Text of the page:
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SMALL REVERSE OSMOSIS SYSTEM DESIGN


There are several ways to design a reverse osmosis system to provide a specific water output. The cost of a system to provide a 1-gallon per minute flow can vary from approximately $3000.00 US to about 9,000.00 US and higher. Systems can be sold for less but they will have little flexibility.

In addition to the components listed below, all systems should have a line filter to provide 5-micron water feed and a carbon filter to remove chlorine from the incoming water. If the water hardness (calcium and magnesium) is excessive, antiscalant is injected to the water, the pH is adjusted, a softener is installed or the membranes can be changed out regularly.

The low cost system -

To design the lowest cost system, you use the lowest cost components. For a 1-gpm system, a PVC membrane housing rated at 200 psi would be used with a low-pressure membrane. The low-pressure membrane rejects about 95% of the hardness and about 85% of the Sodium and Chloride ions. This will result in the reduction of water dissolved solids by about 90%. So a 400 PPM (parts per million) water dissolved solids would end up being 40 PPM. Each membrane is rated at 1200 gpm at 75 psi but very few water systems deliver this much pressure so 2 membranes and housings would be required for 1 gpm (1440 gpd). Adding the extra membrane and housing is less expensive that adding and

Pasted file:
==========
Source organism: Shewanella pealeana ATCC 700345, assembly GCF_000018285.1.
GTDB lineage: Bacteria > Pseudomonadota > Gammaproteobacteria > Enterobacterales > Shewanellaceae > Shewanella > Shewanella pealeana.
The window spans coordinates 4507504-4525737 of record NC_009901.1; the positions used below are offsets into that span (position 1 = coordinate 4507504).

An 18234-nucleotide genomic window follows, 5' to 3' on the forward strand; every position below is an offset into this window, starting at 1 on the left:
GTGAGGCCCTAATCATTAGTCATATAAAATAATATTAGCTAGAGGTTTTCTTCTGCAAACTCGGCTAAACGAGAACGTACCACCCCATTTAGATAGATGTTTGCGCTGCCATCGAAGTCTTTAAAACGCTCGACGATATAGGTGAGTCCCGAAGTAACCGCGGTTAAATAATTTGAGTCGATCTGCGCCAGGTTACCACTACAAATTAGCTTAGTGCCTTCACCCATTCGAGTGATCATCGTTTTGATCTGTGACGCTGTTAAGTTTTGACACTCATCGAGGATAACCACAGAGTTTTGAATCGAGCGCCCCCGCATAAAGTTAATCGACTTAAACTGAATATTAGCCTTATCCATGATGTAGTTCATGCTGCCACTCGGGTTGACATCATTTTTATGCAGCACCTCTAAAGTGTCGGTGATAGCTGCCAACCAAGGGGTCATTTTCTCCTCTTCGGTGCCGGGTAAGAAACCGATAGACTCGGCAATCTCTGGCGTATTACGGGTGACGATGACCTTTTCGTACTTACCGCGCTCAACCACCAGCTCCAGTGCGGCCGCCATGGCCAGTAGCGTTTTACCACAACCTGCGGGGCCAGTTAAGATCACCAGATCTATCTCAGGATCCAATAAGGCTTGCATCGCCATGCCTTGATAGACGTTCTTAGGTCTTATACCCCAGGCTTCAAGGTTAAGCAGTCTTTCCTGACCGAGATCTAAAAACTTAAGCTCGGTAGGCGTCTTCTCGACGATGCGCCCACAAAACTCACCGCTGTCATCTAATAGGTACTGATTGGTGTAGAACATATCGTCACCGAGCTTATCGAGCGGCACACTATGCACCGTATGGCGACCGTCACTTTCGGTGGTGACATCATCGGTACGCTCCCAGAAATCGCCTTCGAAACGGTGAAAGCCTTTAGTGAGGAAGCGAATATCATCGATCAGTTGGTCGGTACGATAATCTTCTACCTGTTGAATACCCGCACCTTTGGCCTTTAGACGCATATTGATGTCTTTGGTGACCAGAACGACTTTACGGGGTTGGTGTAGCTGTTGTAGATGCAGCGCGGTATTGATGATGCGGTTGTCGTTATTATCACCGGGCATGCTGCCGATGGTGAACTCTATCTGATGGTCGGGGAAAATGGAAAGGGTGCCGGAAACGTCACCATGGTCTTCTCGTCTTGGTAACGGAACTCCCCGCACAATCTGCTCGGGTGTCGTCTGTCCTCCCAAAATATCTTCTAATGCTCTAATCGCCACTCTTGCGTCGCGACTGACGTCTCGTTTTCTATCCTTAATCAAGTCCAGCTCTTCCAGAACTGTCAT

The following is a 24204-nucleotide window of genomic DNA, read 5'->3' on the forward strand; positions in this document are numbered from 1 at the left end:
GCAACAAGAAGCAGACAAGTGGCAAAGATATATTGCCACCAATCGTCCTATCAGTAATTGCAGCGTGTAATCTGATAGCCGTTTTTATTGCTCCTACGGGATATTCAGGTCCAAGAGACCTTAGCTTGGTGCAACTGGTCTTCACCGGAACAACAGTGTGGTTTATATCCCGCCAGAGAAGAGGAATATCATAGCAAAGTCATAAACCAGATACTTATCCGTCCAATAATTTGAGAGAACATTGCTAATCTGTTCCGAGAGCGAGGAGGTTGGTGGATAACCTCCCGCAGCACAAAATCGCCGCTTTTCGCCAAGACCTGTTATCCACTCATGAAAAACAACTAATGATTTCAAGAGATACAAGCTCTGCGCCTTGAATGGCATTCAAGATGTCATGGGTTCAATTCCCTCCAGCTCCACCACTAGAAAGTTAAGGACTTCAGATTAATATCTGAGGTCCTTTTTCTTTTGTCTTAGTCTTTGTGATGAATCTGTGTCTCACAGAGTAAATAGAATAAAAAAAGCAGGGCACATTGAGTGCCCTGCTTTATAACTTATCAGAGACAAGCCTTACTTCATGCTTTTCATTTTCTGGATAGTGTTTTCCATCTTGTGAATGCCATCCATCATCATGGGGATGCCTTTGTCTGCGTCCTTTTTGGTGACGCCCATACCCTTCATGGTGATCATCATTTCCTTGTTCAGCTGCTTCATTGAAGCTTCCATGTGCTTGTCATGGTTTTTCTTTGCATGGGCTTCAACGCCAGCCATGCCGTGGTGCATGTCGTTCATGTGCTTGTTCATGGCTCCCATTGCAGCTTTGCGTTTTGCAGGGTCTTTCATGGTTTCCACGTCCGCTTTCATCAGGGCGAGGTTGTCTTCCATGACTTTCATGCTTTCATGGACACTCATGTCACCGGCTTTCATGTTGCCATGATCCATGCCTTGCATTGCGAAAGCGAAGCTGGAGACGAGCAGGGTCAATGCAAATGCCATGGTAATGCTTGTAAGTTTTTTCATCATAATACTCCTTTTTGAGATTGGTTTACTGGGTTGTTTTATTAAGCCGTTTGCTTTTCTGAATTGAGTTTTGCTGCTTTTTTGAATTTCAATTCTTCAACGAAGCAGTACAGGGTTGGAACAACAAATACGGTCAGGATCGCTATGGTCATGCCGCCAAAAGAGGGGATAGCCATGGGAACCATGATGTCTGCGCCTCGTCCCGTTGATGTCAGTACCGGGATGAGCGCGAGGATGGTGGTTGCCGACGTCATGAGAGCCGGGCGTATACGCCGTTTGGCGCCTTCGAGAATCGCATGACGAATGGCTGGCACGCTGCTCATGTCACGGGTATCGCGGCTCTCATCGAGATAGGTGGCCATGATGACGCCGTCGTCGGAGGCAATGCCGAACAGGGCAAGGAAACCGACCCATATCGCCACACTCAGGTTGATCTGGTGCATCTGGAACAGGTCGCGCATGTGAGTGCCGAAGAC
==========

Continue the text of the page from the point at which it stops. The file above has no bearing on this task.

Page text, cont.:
maintaining a pump plus the efficiency is higher that with a single membrane system.

Efficiency -

All membranes require a rapid flow of water across the surface to keep them from plugging. If the flow rate falls below a certain level, surface fouling can result and the membrane cross flow is reduced. To maintain this flow in low-pressure membranes, about 70% of the water entering the system is sent to the drain. The 30% of the water not to drain is permeate and is good water. To get 1 gpm, the system would be fed at least 3.3 gpm (ideal flow to minimize plugging is 6 gpm).

The efficient system -

This system has higher quality components such as fiberglass membrane housings, more efficient membranes and a pump to operate the system at a higher pressure. The system would be operated at 125-235 psi. A 2.5 inch fiberglass membrane housing rated at 300+ psi and 3 membranes with a 98% reject rate would be used. An efficient high pressure pump would pressurize the system. Three membranes rated at 500 gpd each would be used and the reject rate of 98% would give an output of about 8 ppm dissolved solids.

Efficiency - This system will use less water that the first system, a triple membrane will allow permeate of about 40% of the influent water. To get 1 gpm, the system would be fed at least 2.5 gpm.

The high efficiency system -

In addition to the above, this system will have a feed tank with level controls. The reject is fed back to the feed tank and a bleed is run to drain. This allows a much lower flow to drain saving up to 95% of the water for use by the customer. In high hardness waters, a softener is placed in front of the system to prevent scaling (precipitation and plugging) of the membrane. Due to the recirculation of the reject water, the flow rate across the membrane can be kept in the ideal range to minimize plugging.